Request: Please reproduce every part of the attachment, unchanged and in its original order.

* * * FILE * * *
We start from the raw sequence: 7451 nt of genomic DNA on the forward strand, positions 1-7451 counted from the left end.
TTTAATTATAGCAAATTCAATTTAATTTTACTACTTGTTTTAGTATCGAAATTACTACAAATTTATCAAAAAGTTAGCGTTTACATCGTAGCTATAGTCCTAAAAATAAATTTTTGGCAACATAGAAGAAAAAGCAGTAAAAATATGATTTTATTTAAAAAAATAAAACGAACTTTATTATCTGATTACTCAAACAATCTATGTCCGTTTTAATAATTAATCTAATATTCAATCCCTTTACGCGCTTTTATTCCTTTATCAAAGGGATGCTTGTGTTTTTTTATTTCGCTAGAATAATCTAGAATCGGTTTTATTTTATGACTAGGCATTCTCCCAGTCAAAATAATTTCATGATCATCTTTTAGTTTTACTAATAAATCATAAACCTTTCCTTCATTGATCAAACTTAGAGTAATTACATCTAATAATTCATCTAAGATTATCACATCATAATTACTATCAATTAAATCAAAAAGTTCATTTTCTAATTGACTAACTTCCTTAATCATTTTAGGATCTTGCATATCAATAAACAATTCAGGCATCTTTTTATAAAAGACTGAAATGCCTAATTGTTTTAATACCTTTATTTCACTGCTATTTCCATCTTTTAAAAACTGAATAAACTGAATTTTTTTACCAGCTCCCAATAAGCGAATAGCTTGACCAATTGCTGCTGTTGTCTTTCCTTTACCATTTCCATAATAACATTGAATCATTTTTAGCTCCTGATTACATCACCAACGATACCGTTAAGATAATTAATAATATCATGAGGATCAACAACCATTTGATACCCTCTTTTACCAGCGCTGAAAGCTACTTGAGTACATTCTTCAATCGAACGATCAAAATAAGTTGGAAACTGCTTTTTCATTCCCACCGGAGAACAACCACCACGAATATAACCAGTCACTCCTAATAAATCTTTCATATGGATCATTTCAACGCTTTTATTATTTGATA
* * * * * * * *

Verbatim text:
We start from the raw sequence: 7451 nt of genomic DNA on the forward strand, positions 1-7451 counted from the left end.
TTTAATTATAGCAAATTCAATTTAATTTTACTACTTGTTTTAGTATCGAAATTACTACAAATTTATCAAAAAGTTAGCGTTTACATCGTAGCTATAGTCCTAAAAATAAATTTTTGGCAACATAGAAGAAAAAGCAGTAAAAATATGATTTTATTTAAAAAAATAAAACGAACTTTATTATCTGATTACTCAAACAATCTATGTCCGTTTTAATAATTAATCTAATATTCAATCCCTTTACGCGCTTTTATTCCTTTATCAAAGGGATGCTTGTGTTTTTTTATTTCGCTAGAATAATCTAGAATCGGTTTTATTTTATGACTAGGCATTCTCCCAGTCAAAATAATTTCATGATCATCTTTTAGTTTTACTAATAAATCATAAACCTTTCCTTCATTGATCAAACTTAGAGTAATTACATCTAATAATTCATCTAAGATTATCACATCATAATTACTATCAATTAAATCAAAAAGTTCATTTTCTAATTGACTAACTTCCTTAATCATTTTAGGATCTTGCATATCAATAAACAATTCAGGCATCTTTTTATAAAAGACTGAAATGCCTAATTGTTTTAATACCTTTATTTCACTGCTATTTCCATCTTTTAAAAACTGAATAAACTGAATTTTTTTACCAGCTCCCAATAAGCGAATAGCTTGACCAATTGCTGCTGTTGTCTTTCCTTTACCATTTCCATAATAACATTGAATCATTTTTAGCTCCTGATTACATCACCAACGATACCGTTAAGATAATTAATAATATCATGAGGATCAACAACCATTTGATACCCTCTTTTACCAGCGCTGAAAGCTACTTGAGTACATTCTTCAATCGAACGATCAAAATAAGTTGGAAACTGCTTTTTCATTCCCACCGGAGAACAACCACCACGAATATAACCAGTCACTCCTAATAAATCTTTCATATGGATCATTTCAACGCTTTTATTATTTGATA